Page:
CHICAGO — U.S. Bankruptcy Judge Steven Rhodes, who is overseeing Detroit's bankruptcy case, ordered the city Monday to provide more information about a proposed $120 million loan from Barclays in light of several objections.
Detroit on March 6 asked Rhodes to approve the $120 million debtor-in-possession loan. It's the latest in a series of proposed loans from Barclays. The proposed loan is down from the original $350 million size and uses new collateral, among other changes.
Several major creditors, including a group of European banks, bond insurer Syncora Guarantee Inc., and the city's two pension funds, have challenged the deal in court.
A hearing on the matter has been set for April 2.
In an order filed late Monday, Rhodes said he wants the city to provide more information on the deal.
"Several parties have filed objections to the proposed final order," Rhodes wrote. "Having reviewed the objections, the court concludes that its consideration of this matter would be more efficient for all concerned if the city made certain information available."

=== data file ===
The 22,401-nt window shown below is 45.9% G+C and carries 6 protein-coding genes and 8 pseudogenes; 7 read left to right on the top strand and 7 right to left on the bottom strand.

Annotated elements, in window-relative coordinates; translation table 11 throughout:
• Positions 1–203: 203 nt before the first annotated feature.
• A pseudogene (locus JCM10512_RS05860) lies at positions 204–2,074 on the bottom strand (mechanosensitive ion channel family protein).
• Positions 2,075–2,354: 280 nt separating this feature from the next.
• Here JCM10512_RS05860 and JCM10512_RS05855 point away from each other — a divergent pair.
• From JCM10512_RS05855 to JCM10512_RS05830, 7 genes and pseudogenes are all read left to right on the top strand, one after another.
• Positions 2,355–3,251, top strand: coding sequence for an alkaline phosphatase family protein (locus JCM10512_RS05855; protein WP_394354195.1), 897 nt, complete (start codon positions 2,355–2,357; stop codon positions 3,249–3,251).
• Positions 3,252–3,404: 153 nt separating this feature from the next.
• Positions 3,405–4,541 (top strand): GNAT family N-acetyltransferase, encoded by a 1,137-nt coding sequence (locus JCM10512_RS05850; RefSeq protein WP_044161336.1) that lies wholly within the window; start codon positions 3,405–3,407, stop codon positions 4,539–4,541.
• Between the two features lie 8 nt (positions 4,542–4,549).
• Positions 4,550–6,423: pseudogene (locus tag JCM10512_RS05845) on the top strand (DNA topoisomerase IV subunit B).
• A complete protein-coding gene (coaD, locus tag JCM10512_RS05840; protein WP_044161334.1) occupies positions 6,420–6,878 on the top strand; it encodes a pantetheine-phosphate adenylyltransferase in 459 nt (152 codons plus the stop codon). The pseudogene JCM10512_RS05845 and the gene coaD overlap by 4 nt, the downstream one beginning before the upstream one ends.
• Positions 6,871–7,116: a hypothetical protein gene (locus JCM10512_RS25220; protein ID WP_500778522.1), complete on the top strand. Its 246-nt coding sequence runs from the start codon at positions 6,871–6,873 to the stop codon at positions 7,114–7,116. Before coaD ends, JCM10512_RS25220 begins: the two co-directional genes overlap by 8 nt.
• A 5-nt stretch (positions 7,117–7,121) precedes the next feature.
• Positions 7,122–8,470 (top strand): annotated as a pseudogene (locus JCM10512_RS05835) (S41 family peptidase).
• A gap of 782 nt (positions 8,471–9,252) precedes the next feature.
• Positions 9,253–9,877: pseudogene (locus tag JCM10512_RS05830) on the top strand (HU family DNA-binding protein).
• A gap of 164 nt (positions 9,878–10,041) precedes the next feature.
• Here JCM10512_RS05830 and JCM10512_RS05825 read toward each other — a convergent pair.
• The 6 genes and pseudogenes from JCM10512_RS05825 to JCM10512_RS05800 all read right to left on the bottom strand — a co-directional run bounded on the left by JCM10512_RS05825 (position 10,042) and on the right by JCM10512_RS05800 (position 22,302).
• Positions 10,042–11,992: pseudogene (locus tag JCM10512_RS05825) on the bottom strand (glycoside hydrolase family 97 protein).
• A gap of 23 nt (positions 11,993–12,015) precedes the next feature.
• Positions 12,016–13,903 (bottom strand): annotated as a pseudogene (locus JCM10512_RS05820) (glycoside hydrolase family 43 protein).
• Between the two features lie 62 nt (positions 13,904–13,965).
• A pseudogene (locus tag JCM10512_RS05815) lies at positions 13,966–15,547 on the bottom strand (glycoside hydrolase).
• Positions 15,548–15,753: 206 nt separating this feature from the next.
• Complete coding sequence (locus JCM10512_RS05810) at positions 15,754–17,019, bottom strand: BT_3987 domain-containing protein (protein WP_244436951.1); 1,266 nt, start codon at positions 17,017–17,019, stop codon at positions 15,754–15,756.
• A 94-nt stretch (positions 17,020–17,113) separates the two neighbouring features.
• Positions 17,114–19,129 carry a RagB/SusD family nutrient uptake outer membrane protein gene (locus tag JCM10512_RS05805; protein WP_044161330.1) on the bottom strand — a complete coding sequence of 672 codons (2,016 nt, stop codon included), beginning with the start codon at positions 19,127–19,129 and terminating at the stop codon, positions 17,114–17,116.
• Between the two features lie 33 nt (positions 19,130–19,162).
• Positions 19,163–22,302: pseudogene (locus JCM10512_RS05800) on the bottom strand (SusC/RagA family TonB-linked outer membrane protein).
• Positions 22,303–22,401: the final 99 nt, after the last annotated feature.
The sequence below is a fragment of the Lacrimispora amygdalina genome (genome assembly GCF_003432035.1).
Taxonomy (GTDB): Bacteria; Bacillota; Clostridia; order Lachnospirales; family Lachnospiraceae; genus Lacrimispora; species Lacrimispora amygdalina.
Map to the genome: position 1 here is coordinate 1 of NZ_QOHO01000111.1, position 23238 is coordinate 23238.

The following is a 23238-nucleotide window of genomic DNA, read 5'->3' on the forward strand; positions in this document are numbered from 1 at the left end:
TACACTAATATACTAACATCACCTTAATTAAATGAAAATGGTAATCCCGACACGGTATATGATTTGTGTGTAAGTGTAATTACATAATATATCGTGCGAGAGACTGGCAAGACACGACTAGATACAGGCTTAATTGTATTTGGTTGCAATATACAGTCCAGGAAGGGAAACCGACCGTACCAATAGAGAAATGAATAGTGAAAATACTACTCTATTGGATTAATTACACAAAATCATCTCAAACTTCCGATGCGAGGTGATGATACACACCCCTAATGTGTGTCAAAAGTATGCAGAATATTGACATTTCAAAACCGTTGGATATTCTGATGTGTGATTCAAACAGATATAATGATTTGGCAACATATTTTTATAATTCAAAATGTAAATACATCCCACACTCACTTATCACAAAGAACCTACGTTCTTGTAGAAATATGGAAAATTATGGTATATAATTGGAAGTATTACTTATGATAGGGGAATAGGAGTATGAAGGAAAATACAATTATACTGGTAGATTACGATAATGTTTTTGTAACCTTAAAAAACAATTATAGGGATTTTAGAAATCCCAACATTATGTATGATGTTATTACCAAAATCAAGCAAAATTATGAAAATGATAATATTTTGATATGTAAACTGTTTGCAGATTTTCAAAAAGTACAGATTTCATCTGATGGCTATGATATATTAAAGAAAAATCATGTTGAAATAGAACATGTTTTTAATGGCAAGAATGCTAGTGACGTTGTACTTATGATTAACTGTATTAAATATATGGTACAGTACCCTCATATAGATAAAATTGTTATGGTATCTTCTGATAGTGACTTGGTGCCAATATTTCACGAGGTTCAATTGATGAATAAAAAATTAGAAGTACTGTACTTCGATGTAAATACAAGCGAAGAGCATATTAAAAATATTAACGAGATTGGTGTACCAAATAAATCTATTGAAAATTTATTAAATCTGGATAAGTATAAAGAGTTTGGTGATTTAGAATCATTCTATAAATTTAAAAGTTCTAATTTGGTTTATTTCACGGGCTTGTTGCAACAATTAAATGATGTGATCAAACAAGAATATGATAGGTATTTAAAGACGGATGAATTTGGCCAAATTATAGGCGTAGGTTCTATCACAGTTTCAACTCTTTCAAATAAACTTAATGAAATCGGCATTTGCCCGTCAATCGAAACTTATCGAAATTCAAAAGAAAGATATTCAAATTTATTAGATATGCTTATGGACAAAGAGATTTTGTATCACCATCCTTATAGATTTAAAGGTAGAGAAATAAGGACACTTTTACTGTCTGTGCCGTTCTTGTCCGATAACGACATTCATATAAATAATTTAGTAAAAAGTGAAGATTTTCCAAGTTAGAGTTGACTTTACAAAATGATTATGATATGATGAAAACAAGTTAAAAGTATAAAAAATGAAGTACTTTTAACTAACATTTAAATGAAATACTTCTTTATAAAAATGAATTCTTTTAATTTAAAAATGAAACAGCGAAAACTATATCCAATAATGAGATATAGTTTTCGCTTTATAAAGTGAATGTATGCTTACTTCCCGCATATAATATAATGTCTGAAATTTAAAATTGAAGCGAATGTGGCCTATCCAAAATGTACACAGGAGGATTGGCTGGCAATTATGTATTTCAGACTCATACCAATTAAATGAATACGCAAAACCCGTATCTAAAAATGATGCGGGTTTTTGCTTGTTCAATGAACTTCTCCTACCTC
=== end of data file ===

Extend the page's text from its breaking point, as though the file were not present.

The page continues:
Rhodes ordered Detroit to provide final copies of all the financing's documents and all material terms of the loan, including the interest rate, terms , fees, costs, and market flex provisions. The judge also wants a comparison of the terms of the current deal with the terms of an initial loan that was preliminarily approved by the court in January. The city also needs to detail how to plans to use the loan proceeds with a schedule of the expenditures and budgets.
The documents are due by Friday, March 28.
Also Monday, Rhodes said he is might appoint a municipal finance expert to independently analyze the feasibility of the city's plan of confirmation. The court has an obligation to determine whether a Chapter 9 confirmation plan is feasible, the judge said.
"The court finds that this is particularly important in this case, given the purposes of Chapter 9 and the broad reinvestment initiatives the city has included in its proposed plan of adjustment."
A hearing on the judge's draft order will be held April 2.